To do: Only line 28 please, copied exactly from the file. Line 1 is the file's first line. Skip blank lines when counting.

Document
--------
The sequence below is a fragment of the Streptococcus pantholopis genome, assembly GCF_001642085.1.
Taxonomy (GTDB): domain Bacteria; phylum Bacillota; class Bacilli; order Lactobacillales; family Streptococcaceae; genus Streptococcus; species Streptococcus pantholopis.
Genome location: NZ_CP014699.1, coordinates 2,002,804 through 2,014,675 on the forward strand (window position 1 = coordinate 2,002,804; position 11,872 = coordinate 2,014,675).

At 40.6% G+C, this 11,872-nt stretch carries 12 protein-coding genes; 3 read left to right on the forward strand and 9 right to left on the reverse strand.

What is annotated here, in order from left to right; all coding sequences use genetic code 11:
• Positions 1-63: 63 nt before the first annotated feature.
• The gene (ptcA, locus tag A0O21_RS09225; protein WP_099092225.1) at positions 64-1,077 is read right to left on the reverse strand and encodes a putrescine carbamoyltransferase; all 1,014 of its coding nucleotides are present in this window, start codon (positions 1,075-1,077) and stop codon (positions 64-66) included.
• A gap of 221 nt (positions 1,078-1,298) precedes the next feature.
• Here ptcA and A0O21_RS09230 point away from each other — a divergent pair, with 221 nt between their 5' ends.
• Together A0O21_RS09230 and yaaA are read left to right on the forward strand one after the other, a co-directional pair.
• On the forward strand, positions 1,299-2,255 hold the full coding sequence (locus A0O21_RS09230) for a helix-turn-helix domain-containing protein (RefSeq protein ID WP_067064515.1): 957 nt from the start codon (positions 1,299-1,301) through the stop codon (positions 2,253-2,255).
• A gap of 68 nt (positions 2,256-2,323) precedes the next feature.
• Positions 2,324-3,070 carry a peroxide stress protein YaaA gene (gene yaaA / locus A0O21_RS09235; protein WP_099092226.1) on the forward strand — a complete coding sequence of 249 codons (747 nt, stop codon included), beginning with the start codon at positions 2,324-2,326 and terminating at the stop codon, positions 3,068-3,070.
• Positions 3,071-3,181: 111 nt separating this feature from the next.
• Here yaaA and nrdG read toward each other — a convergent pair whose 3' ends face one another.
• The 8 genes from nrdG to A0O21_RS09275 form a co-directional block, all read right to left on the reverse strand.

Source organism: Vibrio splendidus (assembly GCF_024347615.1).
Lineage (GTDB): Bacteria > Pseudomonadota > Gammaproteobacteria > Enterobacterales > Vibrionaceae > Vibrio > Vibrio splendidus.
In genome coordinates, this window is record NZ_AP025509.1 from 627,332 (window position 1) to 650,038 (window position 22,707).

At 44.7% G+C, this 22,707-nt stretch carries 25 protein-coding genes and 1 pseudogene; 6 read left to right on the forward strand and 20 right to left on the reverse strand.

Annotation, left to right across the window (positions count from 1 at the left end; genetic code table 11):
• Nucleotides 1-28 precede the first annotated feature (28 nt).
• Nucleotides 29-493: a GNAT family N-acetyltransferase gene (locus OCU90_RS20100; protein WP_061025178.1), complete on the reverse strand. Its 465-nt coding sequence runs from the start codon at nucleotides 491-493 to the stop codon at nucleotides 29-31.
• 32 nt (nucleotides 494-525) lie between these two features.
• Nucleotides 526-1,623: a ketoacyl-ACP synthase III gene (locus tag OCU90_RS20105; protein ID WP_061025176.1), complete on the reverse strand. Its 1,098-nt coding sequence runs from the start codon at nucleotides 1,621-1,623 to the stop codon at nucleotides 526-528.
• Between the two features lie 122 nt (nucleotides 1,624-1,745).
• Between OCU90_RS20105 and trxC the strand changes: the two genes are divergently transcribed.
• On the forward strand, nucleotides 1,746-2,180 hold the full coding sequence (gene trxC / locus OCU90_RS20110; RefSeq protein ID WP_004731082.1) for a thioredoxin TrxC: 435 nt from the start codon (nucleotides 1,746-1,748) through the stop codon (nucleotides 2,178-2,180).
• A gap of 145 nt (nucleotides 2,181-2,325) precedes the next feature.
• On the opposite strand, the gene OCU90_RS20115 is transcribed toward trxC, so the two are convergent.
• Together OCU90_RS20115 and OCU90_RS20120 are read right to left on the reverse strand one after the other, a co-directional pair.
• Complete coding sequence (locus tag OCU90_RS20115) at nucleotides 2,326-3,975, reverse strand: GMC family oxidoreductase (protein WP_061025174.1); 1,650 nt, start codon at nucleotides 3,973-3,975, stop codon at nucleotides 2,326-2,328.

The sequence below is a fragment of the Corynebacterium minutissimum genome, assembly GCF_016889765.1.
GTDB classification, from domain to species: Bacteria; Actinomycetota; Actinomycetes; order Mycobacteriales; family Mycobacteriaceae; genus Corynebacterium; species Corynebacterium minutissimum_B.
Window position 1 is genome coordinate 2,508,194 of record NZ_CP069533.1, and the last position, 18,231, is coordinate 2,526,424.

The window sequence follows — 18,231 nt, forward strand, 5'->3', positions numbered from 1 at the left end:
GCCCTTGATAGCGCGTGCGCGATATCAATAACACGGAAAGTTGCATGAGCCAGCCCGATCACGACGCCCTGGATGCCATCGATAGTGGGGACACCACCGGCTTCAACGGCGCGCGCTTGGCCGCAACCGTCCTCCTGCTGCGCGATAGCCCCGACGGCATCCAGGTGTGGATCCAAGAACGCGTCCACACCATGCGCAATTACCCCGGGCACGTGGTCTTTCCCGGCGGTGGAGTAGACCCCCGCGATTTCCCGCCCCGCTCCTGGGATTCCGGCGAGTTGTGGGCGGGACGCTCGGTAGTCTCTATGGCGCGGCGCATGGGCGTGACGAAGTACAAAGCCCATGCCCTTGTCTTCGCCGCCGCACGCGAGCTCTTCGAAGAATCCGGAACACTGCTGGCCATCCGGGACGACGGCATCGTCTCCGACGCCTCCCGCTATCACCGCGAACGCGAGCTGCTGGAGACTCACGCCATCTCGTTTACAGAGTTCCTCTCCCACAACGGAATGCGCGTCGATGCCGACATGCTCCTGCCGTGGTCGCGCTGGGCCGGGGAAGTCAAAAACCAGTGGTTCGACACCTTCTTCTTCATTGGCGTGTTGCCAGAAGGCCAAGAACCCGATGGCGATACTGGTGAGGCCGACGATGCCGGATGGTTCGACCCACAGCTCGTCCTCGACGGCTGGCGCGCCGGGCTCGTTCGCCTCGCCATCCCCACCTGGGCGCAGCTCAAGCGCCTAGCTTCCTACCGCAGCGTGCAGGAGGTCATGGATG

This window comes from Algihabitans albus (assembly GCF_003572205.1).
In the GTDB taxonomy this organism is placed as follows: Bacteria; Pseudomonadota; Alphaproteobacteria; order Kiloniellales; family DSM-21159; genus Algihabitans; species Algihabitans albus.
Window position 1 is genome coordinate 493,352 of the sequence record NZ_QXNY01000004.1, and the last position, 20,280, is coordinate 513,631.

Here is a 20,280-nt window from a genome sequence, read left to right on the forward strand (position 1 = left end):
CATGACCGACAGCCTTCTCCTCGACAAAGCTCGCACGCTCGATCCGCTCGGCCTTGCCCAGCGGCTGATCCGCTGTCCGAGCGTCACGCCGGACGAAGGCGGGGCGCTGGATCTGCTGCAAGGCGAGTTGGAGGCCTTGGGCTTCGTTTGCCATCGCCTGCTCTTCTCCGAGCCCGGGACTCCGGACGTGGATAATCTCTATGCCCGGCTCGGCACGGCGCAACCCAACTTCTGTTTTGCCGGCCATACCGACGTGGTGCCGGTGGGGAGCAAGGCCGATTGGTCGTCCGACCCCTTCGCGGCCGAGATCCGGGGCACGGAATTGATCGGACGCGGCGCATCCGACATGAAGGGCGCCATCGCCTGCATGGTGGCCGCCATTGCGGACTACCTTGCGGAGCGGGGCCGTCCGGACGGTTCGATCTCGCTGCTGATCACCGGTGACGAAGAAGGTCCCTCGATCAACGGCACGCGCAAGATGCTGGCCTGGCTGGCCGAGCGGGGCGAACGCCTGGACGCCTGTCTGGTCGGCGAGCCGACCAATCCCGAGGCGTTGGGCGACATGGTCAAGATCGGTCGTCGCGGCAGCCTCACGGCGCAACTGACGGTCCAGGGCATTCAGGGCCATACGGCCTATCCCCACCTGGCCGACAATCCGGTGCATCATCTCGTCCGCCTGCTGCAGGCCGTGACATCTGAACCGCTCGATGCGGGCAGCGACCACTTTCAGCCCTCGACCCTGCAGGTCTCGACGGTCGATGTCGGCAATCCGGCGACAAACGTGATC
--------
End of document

• On the forward strand, nucleotides 1,746-2,180 hold the full coding sequence (gene trxC / locus OCU90_RS20110; RefSeq protein ID WP_004731082.1) for a thioredoxin TrxC: 435 nt from the start codon (nucleotides 1,746-1,748) through the stop codon (nucleotides 2,178-2,180).